Large Ziploc bags can be vacuum sealed using your vacuum hose to compress bulky comforters, etc. for storage. Those heavy-duty plastic bags that new sheets and blankets come in work great for this purpose.

Jewelry can be neatly sorted in muffin tins or ice cube trays in drawers.

Again, box bottoms make good drawer dividers for socks, gloves and accessories.

Scrap fabric can be used to make drawstring bags to organize small items. These can be hung from hooks in the closet. Old v-neck t-shirts also make great bags to store shoes, purses, etc. in the closet. Just stitch the bottom closed and hang on a hanger. Other t-shirts can be used, but a wider opening must be cut.

Kids' Rooms:

A cubby-type organizer can be made by hot-gluing sturdy boxes together. Paint or cover with contact paper to match the room.

Small toys can be stored in milk jugs with the tops cut off, leaving the handle intact. Make sure the edges aren't sharp.

Baby wipe containers, deli containers, drawstring bags and large Ziploc bags also make great small-toy receptacles. If the container is not clear, include a label with a picture of what is inside eg. doll clothes, balls, dinosaurs, etc.

Office/Craft Room:

Chargers, power-cords, etc. can be stored in large Ziploc bags. Write what they go to on the outside to avoid confusion.

Magazine holders can be made from old cereal boxes, cut down slightly. Cover with scrapbook paper or contact paper to pretty them up.

Small office supplies can be stored in jars or muffin tins in a drawer or on the desktop. The tops of the jars can be covered with paint or pretty paper.

These are just a few ideas to get you started. I'm sure many of you have some tidy tips of your own. Do tell! Hopefully these hints have made it a little simpler and more fun to get your house in order!

Monday, January 4, 2010

Give Sickness The Cold Shoulder This Winter

If it seems longer than usual between blog posts the last couple of weeks, it's because I have been down for the count with a miserable cold. Lying at home, feeling like my head is being squeezed in a vice, I just can't think at all, let alone write something creative.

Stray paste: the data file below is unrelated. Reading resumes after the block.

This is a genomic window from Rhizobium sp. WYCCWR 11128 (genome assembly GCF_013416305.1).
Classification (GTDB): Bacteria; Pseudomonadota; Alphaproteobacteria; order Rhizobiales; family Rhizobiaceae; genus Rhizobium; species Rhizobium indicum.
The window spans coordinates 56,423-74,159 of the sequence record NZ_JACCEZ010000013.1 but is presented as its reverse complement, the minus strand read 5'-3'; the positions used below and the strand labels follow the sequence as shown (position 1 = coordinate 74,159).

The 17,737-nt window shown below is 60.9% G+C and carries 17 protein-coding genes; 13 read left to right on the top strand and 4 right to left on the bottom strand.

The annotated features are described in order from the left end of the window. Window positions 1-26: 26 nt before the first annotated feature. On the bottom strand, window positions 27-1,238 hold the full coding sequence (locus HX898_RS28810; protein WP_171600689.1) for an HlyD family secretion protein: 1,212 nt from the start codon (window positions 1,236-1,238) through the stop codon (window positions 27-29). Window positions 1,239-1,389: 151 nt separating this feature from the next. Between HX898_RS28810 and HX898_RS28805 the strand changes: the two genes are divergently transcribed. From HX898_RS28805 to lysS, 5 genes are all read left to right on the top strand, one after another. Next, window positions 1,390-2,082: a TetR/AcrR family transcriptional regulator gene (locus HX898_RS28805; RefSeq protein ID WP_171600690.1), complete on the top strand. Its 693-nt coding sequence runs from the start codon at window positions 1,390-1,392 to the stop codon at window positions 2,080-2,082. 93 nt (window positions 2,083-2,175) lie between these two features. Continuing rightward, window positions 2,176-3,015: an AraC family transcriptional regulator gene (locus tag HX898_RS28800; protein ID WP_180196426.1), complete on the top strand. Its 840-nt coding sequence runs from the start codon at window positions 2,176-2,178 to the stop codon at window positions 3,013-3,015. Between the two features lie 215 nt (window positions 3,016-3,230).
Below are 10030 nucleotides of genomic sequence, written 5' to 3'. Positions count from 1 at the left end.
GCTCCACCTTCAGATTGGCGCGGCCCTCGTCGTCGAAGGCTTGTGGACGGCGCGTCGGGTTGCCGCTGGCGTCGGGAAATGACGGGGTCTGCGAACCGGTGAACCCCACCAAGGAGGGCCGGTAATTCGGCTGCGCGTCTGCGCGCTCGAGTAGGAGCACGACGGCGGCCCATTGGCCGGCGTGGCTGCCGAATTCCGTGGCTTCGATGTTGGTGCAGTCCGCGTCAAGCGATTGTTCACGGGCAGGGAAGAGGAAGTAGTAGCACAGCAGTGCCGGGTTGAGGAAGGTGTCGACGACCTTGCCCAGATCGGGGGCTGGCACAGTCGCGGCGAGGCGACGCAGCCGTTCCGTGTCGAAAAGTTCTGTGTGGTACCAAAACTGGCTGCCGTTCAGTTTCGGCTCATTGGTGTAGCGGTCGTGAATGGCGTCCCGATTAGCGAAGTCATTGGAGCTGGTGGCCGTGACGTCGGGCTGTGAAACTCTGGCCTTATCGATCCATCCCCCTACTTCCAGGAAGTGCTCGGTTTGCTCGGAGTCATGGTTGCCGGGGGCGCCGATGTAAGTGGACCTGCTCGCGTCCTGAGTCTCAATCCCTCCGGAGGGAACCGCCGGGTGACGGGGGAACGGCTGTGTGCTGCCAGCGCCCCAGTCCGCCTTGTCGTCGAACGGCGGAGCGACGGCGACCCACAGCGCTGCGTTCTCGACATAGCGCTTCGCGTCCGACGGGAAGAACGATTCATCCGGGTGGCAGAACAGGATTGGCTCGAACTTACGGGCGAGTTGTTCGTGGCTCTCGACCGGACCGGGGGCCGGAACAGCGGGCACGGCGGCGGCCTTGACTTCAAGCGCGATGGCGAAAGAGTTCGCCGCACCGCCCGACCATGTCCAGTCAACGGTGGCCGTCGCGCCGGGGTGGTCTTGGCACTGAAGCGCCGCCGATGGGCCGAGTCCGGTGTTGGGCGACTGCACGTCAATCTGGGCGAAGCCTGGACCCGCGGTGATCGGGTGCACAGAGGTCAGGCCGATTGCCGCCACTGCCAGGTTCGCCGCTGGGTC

Why did I catch this cold? I'm convinced it's because I braved the crowds for a day of after-Christmas sale shopping, and I forgot to employ my secret anti-viral weapon. What is this secret weapon you may wonder? Saline nasal spray.

All last winter, despite being surrounded by snuffling, shuffling runny-eyed rhino virus victims, I avoided catching a single cold. I employ several germ-shunning strategies. First, I wash my hands frequently, after contact with public places, sick people and oft-touched surfaces, and always before eating. Second, I avoid touching my eyes or nose or mouth when my hands aren't clean. Third, I turn my head or when possible move quickly away from those uncovered sneezes that people sometimes let fly. I try to get enough rest, and eat right. But most importantly, I use saline nasal spray after I have been in big crowds, or small gatherings where someone is sick.

For whatever reason, when I got home from my post-Yule shopping, I forgot. Now I'm paying the price. I first read about saline nasal spray in an article a doctor wrote about how to avoid getting colds. Along with the usual advice, he mentioned that saline nasal spray can kill any germs that have made their way into your nasal cavity before they get further into the body, and it also keeps nasal membranes moisturized. Dry, cracked membranes allow germs to infiltrate more easily. It's an inexpensive, completely natural preventative measure, and for me it has always worked. I usually get several bottles for free every winter when the major drug stores offer it as a rebate item in December or January. Give it a try.

Now, what should you do if you have already succumbed to the cold bug? Get plenty of rest, drink plenty of hot herbal tea, have plenty of soup, and plan better next time! Inexpensive store-brand Benadryl should lessen your symptoms until it has run its course. I hope you are feeling better soon!